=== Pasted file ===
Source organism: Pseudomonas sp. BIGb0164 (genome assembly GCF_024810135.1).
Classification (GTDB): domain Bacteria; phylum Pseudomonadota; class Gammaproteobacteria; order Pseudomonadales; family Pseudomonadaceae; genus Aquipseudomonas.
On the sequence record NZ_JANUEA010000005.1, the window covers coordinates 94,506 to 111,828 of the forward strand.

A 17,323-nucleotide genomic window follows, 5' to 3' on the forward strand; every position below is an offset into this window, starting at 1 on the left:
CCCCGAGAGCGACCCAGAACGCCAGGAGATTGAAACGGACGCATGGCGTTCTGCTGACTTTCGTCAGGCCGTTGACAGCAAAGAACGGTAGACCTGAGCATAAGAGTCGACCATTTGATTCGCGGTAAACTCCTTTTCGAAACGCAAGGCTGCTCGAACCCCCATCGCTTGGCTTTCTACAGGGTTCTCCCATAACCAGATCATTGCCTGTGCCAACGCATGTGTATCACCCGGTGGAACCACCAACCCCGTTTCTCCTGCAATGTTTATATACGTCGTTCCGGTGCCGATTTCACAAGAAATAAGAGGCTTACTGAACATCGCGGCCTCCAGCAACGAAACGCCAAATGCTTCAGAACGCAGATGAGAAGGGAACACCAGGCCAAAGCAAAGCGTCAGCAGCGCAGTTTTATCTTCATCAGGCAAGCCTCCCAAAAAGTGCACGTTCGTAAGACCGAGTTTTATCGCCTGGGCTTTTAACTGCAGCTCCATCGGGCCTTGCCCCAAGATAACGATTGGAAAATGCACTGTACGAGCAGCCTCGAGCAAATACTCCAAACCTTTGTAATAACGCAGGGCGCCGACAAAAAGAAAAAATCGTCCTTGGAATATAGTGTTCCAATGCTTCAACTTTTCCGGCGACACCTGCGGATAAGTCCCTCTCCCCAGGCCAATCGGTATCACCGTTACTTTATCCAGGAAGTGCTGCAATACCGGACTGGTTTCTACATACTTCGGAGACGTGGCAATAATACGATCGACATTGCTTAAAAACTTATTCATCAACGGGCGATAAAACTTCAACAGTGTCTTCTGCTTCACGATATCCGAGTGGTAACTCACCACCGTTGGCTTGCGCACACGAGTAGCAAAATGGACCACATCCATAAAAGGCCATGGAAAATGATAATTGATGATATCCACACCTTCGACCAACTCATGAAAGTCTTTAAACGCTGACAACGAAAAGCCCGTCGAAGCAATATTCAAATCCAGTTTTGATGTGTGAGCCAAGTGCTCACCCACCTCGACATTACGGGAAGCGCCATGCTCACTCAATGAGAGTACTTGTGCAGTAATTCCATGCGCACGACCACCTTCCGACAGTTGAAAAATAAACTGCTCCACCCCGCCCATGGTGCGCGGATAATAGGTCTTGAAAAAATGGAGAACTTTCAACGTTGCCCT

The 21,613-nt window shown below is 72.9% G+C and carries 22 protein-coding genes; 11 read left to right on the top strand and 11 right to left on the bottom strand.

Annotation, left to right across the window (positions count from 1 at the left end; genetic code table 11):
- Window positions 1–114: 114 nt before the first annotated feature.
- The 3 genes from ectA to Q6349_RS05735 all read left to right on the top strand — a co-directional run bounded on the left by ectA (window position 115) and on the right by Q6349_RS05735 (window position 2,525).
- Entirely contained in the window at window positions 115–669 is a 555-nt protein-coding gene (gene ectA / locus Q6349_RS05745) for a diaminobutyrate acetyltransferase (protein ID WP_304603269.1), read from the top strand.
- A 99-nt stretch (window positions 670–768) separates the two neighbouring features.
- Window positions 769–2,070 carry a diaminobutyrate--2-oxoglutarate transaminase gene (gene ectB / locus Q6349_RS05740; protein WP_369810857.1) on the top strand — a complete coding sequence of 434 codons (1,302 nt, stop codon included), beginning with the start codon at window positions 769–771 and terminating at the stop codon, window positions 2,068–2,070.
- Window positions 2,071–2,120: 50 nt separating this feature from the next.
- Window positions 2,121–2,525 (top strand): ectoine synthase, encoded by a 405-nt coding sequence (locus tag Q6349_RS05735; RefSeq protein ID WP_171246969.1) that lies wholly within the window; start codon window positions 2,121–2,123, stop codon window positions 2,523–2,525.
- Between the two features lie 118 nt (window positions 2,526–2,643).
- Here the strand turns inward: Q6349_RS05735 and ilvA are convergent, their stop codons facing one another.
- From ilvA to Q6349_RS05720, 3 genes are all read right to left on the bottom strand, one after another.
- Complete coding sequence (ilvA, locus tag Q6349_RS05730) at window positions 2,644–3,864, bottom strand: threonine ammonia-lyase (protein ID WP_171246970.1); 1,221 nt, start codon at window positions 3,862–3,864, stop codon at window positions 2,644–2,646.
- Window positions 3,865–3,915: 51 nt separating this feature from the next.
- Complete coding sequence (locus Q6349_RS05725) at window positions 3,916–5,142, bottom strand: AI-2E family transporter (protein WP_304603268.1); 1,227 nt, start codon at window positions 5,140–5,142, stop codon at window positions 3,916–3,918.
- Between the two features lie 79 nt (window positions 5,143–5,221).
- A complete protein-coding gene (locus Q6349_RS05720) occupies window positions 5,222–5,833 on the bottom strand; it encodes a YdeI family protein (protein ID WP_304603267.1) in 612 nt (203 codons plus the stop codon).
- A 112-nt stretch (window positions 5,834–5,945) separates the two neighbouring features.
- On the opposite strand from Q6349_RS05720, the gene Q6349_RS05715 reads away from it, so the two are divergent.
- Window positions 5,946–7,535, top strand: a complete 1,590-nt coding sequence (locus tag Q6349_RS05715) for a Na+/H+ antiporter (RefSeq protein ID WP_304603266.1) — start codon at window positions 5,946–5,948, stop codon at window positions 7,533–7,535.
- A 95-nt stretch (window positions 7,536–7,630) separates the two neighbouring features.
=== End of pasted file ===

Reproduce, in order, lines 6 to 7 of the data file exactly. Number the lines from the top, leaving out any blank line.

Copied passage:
The 21,613-nt window shown below is 72.9% G+C and carries 22 protein-coding genes; 11 read left to right on the top strand and 11 right to left on the bottom strand.

Annotation, left to right across the window (positions count from 1 at the left end; genetic code table 11):